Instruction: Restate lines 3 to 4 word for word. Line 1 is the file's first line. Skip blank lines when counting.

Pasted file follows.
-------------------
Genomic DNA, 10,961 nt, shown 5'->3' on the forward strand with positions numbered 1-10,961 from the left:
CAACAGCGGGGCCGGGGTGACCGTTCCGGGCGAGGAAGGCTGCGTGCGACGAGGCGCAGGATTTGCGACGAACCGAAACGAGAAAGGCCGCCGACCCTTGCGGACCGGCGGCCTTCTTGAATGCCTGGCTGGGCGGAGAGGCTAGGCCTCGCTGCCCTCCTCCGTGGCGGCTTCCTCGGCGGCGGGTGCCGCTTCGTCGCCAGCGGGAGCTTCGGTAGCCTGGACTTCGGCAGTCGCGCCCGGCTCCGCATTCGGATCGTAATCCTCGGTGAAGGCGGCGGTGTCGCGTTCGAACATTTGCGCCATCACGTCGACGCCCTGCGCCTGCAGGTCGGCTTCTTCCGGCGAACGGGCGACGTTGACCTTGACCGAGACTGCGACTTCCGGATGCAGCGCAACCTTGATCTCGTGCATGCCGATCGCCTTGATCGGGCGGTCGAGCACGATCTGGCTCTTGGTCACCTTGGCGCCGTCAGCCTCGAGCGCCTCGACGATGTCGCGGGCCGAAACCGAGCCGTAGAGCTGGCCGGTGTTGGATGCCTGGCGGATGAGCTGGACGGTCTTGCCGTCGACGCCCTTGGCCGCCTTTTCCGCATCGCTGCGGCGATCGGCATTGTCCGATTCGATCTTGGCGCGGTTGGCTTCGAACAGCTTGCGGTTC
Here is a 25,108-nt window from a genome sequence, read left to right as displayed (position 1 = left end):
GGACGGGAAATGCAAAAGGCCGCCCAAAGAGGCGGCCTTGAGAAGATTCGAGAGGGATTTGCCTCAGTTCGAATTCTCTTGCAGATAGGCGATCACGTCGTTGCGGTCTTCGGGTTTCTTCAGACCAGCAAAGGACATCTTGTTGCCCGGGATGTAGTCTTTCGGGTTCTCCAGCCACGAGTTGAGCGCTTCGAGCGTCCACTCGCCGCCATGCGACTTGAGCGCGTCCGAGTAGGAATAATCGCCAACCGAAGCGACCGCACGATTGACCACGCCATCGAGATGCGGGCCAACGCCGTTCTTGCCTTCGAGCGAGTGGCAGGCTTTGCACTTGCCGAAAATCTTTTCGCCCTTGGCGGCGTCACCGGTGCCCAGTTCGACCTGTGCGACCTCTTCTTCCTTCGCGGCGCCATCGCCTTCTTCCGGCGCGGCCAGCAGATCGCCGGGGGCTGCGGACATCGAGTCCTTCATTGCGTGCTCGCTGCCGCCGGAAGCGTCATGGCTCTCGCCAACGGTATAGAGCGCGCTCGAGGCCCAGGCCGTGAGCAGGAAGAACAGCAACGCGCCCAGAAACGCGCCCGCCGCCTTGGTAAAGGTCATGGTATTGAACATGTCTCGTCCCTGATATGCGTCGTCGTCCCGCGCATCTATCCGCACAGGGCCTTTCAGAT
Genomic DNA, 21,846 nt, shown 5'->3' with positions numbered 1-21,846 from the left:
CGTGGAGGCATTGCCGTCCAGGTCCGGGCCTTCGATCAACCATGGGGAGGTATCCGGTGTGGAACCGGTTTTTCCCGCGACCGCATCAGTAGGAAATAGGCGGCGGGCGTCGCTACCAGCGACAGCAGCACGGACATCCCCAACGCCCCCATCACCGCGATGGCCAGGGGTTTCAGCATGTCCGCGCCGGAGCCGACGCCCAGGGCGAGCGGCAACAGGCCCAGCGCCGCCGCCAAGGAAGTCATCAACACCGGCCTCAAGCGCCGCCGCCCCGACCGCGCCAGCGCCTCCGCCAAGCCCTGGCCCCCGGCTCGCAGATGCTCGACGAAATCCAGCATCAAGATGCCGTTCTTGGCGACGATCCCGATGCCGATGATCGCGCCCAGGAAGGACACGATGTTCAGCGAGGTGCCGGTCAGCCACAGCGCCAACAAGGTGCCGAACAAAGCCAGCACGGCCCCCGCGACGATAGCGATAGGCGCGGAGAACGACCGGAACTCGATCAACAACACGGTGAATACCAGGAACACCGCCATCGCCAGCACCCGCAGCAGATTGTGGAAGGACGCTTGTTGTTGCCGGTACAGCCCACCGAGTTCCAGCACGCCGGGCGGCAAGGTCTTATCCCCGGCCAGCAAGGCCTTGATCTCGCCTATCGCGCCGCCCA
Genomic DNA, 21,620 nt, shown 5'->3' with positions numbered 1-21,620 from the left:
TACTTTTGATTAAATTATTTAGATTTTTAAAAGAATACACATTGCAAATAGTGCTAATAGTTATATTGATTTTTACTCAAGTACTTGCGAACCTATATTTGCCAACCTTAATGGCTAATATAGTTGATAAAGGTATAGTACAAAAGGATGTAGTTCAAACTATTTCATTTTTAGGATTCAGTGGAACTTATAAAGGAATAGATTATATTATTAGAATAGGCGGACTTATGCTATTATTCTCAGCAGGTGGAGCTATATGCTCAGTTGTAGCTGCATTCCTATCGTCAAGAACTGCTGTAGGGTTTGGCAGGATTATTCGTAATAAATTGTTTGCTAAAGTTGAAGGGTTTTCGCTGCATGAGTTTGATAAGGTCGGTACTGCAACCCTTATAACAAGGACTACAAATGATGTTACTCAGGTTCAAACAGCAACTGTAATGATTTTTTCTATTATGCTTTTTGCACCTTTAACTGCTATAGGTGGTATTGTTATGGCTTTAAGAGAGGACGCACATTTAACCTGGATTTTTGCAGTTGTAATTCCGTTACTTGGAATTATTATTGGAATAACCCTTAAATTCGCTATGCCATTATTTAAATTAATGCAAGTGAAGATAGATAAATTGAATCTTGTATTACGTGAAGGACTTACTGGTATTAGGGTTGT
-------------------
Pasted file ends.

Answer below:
Here is a 25,108-nt window from a genome sequence, read left to right as displayed (position 1 = left end):
GGACGGGAAATGCAAAAGGCCGCCCAAAGAGGCGGCCTTGAGAAGATTCGAGAGGGATTTGCCTCAGTTCGAATTCTCTTGCAGATAGGCGATCACGTCGTTGCGGTCTTCGGGTTTCTTCAGACCAGCAAAGGACATCTTGTTGCCCGGGATGTAGTCTTTCGGGTTCTCCAGCCACGAGTTGAGCGCTTCGAGCGTCCACTCGCCGCCATGCGACTTGAGCGCGTCCGAGTAGGAATAATCGCCAACCGAAGCGACCGCACGATTGACCACGCCATCGAGATGCGGGCCAACGCCGTTCTTGCCTTCGAGCGAGTGGCAGGCTTTGCACTTGCCGAAAATCTTTTCGCCCTTGGCGGCGTCACCGGTGCCCAGTTCGACCTGTGCGACCTCTTCTTCCTTCGCGGCGCCATCGCCTTCTTCCGGCGCGGCCAGCAGATCGCCGGGGGCTGCGGACATCGAGTCCTTCATTGCGTGCTCGCTGCCGCCGGAAGCGTCATGGCTCTCGCCAACGGTATAGAGCGCGCTCGAGGCCCAGGCCGTGAGCAGGAAGAACAGCAACGCGCCCAGAAACGCGCCCGCCGCCTTGGTAAAGGTCATGGTATTGAACATGTCTCGTCCCTGATATGCGTCGTCGTCCCGCGCATCTATCCGCACAGGGCCTTTCAGAT